Cognitive Science, Memory, Oral Tradition, and Biblical Studies

Cognitive Science, Memory, Oral Tradition, and Biblical Studies July 15, 2019

I wanted to post this brief response to something I read about memory for a long time, but I forgot…

On the one hand, I greatly appreciated this point made a while back by Hector Avalos when reviewing Bart Ehrman’s book: “In the end, we retain virtually the same list of historical claims deemed accurate by Ehrman before any emphasis on memory studies. Memory studies did not change anything on Ehrman’s list, and it is the standard tools of historical criticism that are behind all the judgments of accuracy in the list.”

On the other hand, I was surprised by his suggestion that memory is meaningless if we cannot check it against “the original.” That misses the whole point, in my opinion, which is precisely that historians do not have access to an uninterpreted and undistorted “original.” Whether the person writes about themselves or is written about by others, memory plays a role in selecting, interpreting, and distorting.

Ehrman and Avalos, as an agnostic and an atheist, both seem at times to veer in a direction that simply reacts in diametric opposition to the misuse of history by Christian fundamentalists, while still playing the same game, rather than challenging their approach at a deeper methodological level. In that game, to be sure, those who say we cannot know with certainty are right and those who say we can are wrong. But by this stage, that observation should be trivial, and scholars should be focused instead on exploring with nuance the things we can deduce within this framework of methods and assumptions, with the appropriate nuance and qualifications.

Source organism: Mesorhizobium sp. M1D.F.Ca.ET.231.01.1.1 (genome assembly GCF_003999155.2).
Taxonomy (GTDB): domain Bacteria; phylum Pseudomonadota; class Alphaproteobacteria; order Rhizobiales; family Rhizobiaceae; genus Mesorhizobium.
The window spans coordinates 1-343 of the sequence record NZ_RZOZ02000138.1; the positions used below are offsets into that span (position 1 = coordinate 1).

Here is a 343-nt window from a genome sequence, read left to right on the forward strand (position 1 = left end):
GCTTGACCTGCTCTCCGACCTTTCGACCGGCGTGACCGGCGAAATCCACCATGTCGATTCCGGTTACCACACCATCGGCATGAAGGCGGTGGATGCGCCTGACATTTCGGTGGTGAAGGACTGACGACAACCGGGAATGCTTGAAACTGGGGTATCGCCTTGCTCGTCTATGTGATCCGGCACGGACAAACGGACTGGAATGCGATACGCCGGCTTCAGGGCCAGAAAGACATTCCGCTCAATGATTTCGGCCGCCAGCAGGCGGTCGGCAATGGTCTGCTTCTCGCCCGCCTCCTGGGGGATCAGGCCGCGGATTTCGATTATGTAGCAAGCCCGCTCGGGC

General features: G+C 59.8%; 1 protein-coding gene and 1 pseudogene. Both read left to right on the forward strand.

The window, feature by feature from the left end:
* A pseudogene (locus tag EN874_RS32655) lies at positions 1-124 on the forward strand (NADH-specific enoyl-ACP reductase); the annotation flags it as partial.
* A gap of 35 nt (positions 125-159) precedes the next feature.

There has been a lot more about memory and related subjects in the news since I first drafted this post. Here are some highlights:

New Scientist had articles on distrusting oral tradition and how two people can recall an event so differentlyScientific American reported that eyewitness memory is more reliable than you think

Neither Less Than X nor More Than Y

When it comes to a question like “who wrote this song, would you trust memory or math?

A Songwriting Mystery Solved: Math Proves John Lennon Wrote ‘In My Life’

István Czachesz on “Cognitive Science and the New Testament”

Memory Studies Association

Cultural Memory in Late Antiquity

Review of Jesus Before the Gospels

Recap of the 2017 Christian Scholars Conference

Memory and oral tradition in the Talmud

Fake news has been around longer than you think

Not an authentic quote from Bonhoeffer

That movie doesn’t exist

False memory’s positive role in human thinking

The virtue of memory

The Satanic Panic and its impact on how we think

Misquoting Albert Schweitzer

Morton Smith and A “Secret Gospel of Mark”

New Scientist on memories and forgetting

What oral tradition is not: the game of telephone

What oral tradition is not: the game of telephone

“The Great Divide”: Orality and Texts

Almost finally, the deadline is well past for this call for papers (sorry for not sharing this sooner) but the conference may still be of interest – the deadline to register is today!

And now, for those who really do scroll all the way to the end, a couple of cartoons related to memory and forgetting, to reward you for the effort!

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